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jadas 02-06-2009 05:24 AM

How to input non-utf characters from utf-8 linux enviroment?
Recently I tried to open a password protected pdf under Mandriva linux, but even though I knew the password it didn't work. In Windows worked just fine. So, I came to the conclusion that the password was created under windows which uses iso-8859-* or windows-125*(the password uses local characters not latin), and adobe reader can't properly convert utf-8 characters from my keyboard so I can open the pdf.
Is there any way to input iso-8859-* or windows-125* only to adobe reader without changing my whole system's encoding?

Thanks in advance,

jschiwal 02-06-2009 05:41 AM

A) You might try starting acroread in konsole after changing the encoding of the terminal.


iconv -f UTF-8 -t UTF-16 <(echo 'abc#$%%^')
jschiwal@qosmio:~/547968> iconv -f UTF-8 -t UTF-16 <(echo 'abc#$%%^') >tempfile
jschiwal@qosmio:~/547968> file tempfile
tempfile: Little-endian UTF-16 Unicode character data, with no line terminators

You could echo the password through iconv and then copy & paste it into the dialog.

C) Try both.

I'm not sure which LC_ variable it would be but you can precede a command, setting a variable, as in "LC_LANG=en_US acroread /path/to/file.pdf". Also, the acroread command is a bash wrapper for the real command. There are a number of locale variables used in the script, so I'm sure that acroread uses them. I didn't see anything trying "acroread -help".

If a character doesn't translate from one encoding to another, iconv can't convert the text, however if y ou change the encoding of the terminal, and then echo it, I think if you cut and paste the characters echoed, the byte by byte values may be the same.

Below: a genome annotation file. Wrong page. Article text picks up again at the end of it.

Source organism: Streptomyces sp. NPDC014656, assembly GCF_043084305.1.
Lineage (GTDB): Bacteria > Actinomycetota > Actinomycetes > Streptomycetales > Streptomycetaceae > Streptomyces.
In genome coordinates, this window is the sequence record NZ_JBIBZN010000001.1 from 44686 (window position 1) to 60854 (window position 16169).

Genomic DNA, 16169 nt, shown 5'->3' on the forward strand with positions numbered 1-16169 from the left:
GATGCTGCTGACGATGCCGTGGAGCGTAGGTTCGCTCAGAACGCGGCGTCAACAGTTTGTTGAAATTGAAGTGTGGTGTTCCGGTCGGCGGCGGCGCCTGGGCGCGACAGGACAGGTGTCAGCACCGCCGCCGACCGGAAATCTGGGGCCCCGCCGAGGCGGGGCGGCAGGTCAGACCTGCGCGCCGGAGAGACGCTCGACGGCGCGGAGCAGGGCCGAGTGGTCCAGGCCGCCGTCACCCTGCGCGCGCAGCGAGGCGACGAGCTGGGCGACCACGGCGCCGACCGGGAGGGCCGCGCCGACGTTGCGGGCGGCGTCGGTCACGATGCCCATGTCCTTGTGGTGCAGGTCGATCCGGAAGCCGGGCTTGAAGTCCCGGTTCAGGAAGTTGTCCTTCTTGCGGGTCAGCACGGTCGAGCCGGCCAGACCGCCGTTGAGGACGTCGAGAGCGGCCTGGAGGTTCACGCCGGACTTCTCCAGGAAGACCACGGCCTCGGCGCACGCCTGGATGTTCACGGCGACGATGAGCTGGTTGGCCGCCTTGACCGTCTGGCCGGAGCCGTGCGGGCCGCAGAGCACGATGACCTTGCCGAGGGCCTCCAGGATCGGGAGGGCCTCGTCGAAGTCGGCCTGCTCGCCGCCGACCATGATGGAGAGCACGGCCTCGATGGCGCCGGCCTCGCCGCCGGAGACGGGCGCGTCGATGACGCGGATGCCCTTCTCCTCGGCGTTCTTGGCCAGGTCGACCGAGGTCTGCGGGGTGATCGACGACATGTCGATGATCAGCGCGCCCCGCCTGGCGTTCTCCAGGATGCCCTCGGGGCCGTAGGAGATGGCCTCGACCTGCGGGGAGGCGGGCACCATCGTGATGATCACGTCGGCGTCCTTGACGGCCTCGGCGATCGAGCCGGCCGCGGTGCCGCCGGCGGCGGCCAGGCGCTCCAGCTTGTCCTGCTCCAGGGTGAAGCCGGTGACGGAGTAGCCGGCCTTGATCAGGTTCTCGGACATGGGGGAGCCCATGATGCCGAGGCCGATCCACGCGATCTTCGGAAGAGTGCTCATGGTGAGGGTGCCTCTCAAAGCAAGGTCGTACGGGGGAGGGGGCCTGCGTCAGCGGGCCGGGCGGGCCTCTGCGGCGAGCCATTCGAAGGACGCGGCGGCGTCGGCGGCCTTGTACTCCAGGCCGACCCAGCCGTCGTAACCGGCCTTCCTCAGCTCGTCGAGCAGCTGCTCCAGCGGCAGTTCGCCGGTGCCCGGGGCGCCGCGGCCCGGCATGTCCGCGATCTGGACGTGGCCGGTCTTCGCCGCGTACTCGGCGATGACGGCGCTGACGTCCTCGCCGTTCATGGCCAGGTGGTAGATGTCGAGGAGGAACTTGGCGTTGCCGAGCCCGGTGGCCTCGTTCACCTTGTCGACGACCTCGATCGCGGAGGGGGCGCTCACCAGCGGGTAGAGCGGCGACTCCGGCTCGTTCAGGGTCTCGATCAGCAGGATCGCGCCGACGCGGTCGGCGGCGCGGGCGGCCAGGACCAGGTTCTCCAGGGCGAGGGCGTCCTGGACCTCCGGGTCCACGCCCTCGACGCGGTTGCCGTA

jadas 02-06-2009 08:13 AM

Thanks for the answer but nothing worked. I changed konsole's encoding but I couldn't echo non latin characters. The other methods just start adobe reader but don't accept the password

jschiwal 02-06-2009 08:29 AM

What kind of characters where used in the password. Any accented characters. You can add a keyboard layout. For example, add another US layout, and select "alt-int" variant, and then change the label (usi for example).

Which encoding was used for the password. (e.g. ISO_8859-1)

I don't work with encodings much. There may be xorg settings that would do it.

jadas 02-06-2009 05:21 PM

Changing layouts didn't help. Password is encoded in iso-8859-7.

jschiwal 02-07-2009 05:55 AM

I looked at "localedef --list-archive" and the only iso8859-7 values listed where el_CY.iso88597 and el_GR.iso88597.

Try "LANG='el_CY.iso8859-7' LC_ALL='el_CY.iso8859-7' LC_CTYPE='el_CY.iso8859-7'

You might need to change your language, locale and keyboard settings. Perhaps you could create a new user and select that language when you log in as the new user.

jadas 02-07-2009 04:20 PM

That command worked! Thanks.

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